Companies shouldn’t try to control what their employees do or the languages they speak during breaks, says an employment law expert.
The problem was highlighted this week after a former employee called a Christchurch cleaning company to demanding employees speak only English in his rest room.
Alastair Espie, senior partner at Duncan Cotterill, said he was illegal to discriminate against an employee because of their ethnicityof which language was a part.
“Companies in general should not try to regulate what their employees do during breaks, which allow workers to rest, eat and refresh themselves.
“It’s not up to employers to dictate how their workers spend it,” he said.
However, there were a few exceptions.
“Companies could reasonably restrict employees from drinking alcohol, particularly if there are safety concerns,” he said.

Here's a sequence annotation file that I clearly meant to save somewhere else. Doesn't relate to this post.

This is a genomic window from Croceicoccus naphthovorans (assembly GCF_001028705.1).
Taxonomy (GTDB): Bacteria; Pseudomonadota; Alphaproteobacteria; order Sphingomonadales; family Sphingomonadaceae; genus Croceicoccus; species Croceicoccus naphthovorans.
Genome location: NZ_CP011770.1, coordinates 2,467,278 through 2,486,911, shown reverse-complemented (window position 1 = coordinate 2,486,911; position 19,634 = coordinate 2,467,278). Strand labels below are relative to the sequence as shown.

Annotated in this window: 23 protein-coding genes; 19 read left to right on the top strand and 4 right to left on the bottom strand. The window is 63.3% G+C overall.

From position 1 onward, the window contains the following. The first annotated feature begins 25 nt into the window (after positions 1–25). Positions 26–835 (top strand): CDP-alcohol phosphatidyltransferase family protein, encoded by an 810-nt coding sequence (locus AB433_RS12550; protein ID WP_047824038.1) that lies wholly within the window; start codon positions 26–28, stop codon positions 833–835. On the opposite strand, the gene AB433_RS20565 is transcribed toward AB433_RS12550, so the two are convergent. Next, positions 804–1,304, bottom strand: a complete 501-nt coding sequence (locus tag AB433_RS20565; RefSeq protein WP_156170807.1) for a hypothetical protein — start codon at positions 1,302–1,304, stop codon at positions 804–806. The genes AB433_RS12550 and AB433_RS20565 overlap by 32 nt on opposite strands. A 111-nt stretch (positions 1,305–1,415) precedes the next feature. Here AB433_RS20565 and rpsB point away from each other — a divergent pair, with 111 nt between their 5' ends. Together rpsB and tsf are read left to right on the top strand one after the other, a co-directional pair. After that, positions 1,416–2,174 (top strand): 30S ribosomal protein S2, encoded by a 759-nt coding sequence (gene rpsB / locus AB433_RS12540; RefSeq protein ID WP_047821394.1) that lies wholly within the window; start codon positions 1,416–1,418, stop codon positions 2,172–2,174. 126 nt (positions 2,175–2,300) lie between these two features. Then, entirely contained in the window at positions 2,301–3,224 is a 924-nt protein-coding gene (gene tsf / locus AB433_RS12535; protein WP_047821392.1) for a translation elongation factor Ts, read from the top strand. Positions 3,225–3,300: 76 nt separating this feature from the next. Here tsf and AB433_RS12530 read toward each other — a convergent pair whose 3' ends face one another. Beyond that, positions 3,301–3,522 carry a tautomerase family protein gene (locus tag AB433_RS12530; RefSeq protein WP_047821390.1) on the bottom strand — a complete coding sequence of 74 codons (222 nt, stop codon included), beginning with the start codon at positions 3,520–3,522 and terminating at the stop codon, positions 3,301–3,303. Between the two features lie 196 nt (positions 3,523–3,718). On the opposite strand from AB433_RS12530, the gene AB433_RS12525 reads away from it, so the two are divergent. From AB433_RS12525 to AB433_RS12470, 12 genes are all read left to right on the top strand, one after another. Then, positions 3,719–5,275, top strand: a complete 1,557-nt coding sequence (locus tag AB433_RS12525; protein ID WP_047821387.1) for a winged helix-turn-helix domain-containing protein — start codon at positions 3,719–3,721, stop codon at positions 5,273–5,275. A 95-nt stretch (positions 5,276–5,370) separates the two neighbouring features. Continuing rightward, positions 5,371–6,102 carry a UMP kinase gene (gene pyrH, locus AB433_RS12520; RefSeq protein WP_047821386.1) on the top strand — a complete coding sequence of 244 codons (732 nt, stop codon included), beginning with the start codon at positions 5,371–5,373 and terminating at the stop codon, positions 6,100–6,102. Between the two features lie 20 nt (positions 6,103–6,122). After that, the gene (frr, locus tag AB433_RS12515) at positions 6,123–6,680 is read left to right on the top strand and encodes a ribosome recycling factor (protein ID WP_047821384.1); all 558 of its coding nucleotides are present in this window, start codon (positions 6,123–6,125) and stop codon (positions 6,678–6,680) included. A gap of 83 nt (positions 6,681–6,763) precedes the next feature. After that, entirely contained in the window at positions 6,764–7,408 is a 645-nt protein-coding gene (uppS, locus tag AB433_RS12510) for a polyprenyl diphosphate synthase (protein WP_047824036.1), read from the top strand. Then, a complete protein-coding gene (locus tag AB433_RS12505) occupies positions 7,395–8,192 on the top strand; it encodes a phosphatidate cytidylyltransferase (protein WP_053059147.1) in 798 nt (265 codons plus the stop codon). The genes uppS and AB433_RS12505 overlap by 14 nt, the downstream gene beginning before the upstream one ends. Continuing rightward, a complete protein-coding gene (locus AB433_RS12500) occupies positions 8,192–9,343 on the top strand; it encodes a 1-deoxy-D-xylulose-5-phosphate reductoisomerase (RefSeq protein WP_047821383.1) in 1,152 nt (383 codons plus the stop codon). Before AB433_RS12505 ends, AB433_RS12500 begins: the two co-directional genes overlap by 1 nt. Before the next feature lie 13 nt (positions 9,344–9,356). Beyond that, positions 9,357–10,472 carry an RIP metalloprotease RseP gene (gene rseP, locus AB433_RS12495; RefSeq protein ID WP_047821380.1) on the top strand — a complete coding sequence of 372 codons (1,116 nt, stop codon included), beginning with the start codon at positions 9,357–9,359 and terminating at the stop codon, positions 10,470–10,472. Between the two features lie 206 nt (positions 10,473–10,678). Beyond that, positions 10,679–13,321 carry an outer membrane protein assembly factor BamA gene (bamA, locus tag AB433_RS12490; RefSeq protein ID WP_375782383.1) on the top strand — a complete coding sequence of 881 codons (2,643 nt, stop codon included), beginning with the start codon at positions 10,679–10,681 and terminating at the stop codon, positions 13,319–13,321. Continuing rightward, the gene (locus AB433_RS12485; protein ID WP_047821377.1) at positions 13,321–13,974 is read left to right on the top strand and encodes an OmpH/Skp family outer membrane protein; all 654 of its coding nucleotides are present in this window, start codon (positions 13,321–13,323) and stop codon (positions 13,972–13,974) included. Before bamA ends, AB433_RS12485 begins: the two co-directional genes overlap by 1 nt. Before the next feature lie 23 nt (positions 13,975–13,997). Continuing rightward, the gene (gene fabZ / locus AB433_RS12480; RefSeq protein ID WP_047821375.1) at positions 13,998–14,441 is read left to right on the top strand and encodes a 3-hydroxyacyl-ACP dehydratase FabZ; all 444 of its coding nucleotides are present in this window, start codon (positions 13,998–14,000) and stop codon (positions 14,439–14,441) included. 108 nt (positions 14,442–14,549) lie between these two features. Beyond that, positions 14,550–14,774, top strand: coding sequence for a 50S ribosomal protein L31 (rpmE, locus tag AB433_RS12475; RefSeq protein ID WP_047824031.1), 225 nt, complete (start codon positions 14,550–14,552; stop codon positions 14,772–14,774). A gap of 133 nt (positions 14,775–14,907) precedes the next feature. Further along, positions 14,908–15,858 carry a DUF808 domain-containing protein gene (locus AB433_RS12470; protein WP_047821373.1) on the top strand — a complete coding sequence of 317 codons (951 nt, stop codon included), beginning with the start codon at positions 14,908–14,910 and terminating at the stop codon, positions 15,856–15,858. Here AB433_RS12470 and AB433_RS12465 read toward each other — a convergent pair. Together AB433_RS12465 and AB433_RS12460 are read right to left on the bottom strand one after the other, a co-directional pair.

“They can also limit areas where employees can take breaks for the same reason. If you work in manufacturing, you can’t expect to take a break from the factory. »
Although they could keep employees out of certain areas for safety reasons, there were few situations in which companies could dictate whether employees left the site.
“Provided they return to work on time and in good condition to do their job, in most cases workers shouldn’t be told they can’t leave on a break,” Espie said.
“In some industries – tunnels, for example – this might not be possible. It’s unlikely you’ll be able to get out of a tunnel and back down in time.
How long and when an employee can take breaks is determined by the length of their shift.
During an eight-hour shift, an employee is entitled to two paid rest breaks of 10 minutes and one unpaid meal break of 30 minutes.